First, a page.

Adam J. Stark, founder and CEO of Stark Office Suites, saw the need for small businesses and entrepreneurs to find community in a physical setting. His now four-Westchester location and one NYC-site company, Stark Office Suites, offers big-business amenities, services, and infrastructure in shared office space. When he started the company at 445 Hamilton Avenue in White Plains, he knew he had to fill the space—fortunately, his advertising spending was based on the growth potential of his business. Wise thinking.
When it comes to marketing, small-business owners tend to think small, which results in underspending on advertising. One smart way to develop an advertising budget is to calculate projected revenues over a multi-year span and determine the investment required to produce those results. Thinking long-term allows for long-term planning where promotion and advertising become an investment to future growth.
Advertising costs money and spending money is a necessary cost of doing business. Anthony Maucieri, the owner of East Hill Cabinetry in Briarcliff Manor, competes in a crowded market with a narrow target audience, and thus needs to locate the fraction of homeowners looking for top-class craftsmanship. In business since 2007, his advertising costs represent 10 percent of his annual revenues. The Small Business Administration advises an advertising ratio of 3 to 5 percent of annual revenues. However, during the initial launch a small business owner should expect the percent of advertising to be higher, simply because the revenues are low. Stark estimates that, in the first 12 months of business, his “advertising costs represented sixty cents of every revenue dollar and, this past year, it is down to three cents.”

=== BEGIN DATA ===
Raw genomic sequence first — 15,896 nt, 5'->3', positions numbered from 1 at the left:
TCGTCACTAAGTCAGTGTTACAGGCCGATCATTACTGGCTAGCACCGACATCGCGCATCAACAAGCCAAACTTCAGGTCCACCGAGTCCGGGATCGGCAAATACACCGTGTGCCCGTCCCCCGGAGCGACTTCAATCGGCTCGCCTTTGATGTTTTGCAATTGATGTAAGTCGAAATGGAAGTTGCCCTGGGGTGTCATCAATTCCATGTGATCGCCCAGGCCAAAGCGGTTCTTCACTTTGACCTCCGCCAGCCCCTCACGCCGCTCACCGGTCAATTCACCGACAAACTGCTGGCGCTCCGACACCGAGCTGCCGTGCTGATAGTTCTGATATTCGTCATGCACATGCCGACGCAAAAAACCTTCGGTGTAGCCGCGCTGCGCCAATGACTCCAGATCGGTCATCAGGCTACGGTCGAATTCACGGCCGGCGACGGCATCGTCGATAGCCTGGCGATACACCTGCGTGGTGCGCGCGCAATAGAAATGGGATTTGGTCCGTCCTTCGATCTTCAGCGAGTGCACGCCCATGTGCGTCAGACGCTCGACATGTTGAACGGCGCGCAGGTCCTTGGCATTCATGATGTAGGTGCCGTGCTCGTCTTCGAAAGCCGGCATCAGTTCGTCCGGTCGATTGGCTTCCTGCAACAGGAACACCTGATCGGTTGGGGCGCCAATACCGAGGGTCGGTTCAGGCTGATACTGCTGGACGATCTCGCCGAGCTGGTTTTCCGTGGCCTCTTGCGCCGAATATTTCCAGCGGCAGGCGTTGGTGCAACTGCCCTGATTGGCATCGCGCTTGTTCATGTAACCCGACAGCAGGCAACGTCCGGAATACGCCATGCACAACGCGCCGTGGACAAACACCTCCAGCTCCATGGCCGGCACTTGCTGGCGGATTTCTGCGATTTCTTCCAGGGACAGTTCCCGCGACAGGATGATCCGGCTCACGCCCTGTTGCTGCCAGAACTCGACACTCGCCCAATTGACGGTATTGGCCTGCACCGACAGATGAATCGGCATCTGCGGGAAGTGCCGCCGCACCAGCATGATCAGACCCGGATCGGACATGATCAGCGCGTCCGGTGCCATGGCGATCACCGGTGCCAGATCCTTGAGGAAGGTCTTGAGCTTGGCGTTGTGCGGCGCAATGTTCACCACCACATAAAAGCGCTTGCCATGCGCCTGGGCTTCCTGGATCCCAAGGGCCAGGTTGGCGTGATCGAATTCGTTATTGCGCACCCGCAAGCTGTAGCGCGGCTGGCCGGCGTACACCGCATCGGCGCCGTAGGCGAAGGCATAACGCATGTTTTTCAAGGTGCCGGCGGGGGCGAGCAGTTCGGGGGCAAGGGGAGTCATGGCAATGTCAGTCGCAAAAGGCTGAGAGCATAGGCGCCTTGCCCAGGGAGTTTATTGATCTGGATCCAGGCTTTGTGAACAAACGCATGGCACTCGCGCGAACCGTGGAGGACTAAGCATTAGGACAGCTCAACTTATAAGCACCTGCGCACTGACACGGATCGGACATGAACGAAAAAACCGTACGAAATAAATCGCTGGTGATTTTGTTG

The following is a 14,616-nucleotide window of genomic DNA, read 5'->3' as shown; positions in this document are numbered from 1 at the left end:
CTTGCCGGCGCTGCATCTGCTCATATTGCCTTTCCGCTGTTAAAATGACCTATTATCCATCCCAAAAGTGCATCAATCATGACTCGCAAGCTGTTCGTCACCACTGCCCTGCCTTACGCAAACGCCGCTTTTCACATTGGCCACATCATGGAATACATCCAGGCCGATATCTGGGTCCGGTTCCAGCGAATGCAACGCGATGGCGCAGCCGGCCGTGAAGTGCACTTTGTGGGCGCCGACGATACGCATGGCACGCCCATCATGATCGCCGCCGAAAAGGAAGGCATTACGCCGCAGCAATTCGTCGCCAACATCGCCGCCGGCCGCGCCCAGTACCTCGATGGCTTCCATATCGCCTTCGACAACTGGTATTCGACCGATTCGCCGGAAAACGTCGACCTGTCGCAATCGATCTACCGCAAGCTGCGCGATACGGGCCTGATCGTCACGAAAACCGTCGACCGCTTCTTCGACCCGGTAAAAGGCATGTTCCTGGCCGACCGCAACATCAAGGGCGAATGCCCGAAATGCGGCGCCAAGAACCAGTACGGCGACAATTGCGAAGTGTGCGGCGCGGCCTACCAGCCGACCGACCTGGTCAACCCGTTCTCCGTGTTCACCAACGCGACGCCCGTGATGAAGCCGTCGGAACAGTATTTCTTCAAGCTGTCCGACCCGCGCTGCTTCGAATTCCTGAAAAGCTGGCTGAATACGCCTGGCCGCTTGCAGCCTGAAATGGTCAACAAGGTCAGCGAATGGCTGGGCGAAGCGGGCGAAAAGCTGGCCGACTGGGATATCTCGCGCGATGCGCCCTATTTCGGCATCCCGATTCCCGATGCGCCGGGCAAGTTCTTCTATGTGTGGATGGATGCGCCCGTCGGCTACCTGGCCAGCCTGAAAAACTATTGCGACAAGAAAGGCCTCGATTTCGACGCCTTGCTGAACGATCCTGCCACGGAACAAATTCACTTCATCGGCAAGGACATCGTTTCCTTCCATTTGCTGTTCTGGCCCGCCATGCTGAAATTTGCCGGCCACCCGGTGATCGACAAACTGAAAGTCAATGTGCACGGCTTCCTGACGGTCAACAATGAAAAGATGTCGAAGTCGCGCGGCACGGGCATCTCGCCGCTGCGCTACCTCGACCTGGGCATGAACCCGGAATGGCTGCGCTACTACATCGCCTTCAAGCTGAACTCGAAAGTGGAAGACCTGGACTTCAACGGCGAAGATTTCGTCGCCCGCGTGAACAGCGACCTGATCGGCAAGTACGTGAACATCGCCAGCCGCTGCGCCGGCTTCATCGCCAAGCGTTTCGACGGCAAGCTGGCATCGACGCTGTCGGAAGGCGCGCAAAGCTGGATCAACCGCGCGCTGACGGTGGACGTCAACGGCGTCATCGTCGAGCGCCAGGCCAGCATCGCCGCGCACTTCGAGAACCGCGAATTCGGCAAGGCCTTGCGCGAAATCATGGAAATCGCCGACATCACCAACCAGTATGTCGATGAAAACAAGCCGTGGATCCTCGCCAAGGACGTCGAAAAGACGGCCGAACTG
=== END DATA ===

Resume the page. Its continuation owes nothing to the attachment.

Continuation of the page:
Calculating an annual advertising budget is just as challenging as figuring out how to spend the money. An obvious choice is to hire a professional. Maucieri works with Co-Communications, Inc., a full-service public relations and marketing agency with locations in Mount Kisco and Hartford, CT. “Marketing is an investment,” says Co-Communications President Stacey Cohen. “There are many variables involved in deciding how much a small business should allocate for their marketing budget.”
Plus, an agency will negotiate rates. “Small business owners get pushed back on price all day,” Maucieri says. “Allowing the agency to negotiate on my behalf gave me time to focus on my business.”
In the early days, Stark was concerned that small companies would be wary of relocating for fear that he was not in it for the long term. So he invested heavily in print advertising over the first two years. The consistent use of print media helped convey a sense of permanence.
Maucieri uses print media, too, to reinforce the company’s image. When an architect refers East Hill Cabinetry, a print ad that a customer can put his hands on adds credibility. In addition to print, East Hill Cabinetry spends 40 percent of its advertising budget on solo direct mail despite a response rate of less than one percent.
“We tried mailers with a broader reach and, although the response was higher, the number of new clients was lower.” Attracting a wider target market actually cost Maucieri more money. “Consulting with a new client on a custom kitchen can take three hours and a few more hours to write up a proposal.” Bringing in the wrong customers was a time and money drain on the business. A very narrow reach with a low response can be much more profitable. “One project pays for it.”
One or two advertisements will not fill your store with customers or overload your voicemail within minutes. “I know every rep says this, but it takes time,” Maucieri says. He has fond memories of the one big order that changed his perspective of time. “We had been advertising in a particular media for nine months, and I was just about to cancel the contract when we got an order that more than paid for the advertising.”
Deirdre Verne is a professor at Westchester Community College, where she serves as the Curriculum Chair of the Marketing Department. Harry Horowitz is the director of the Professional Development Center at Westchester Community College.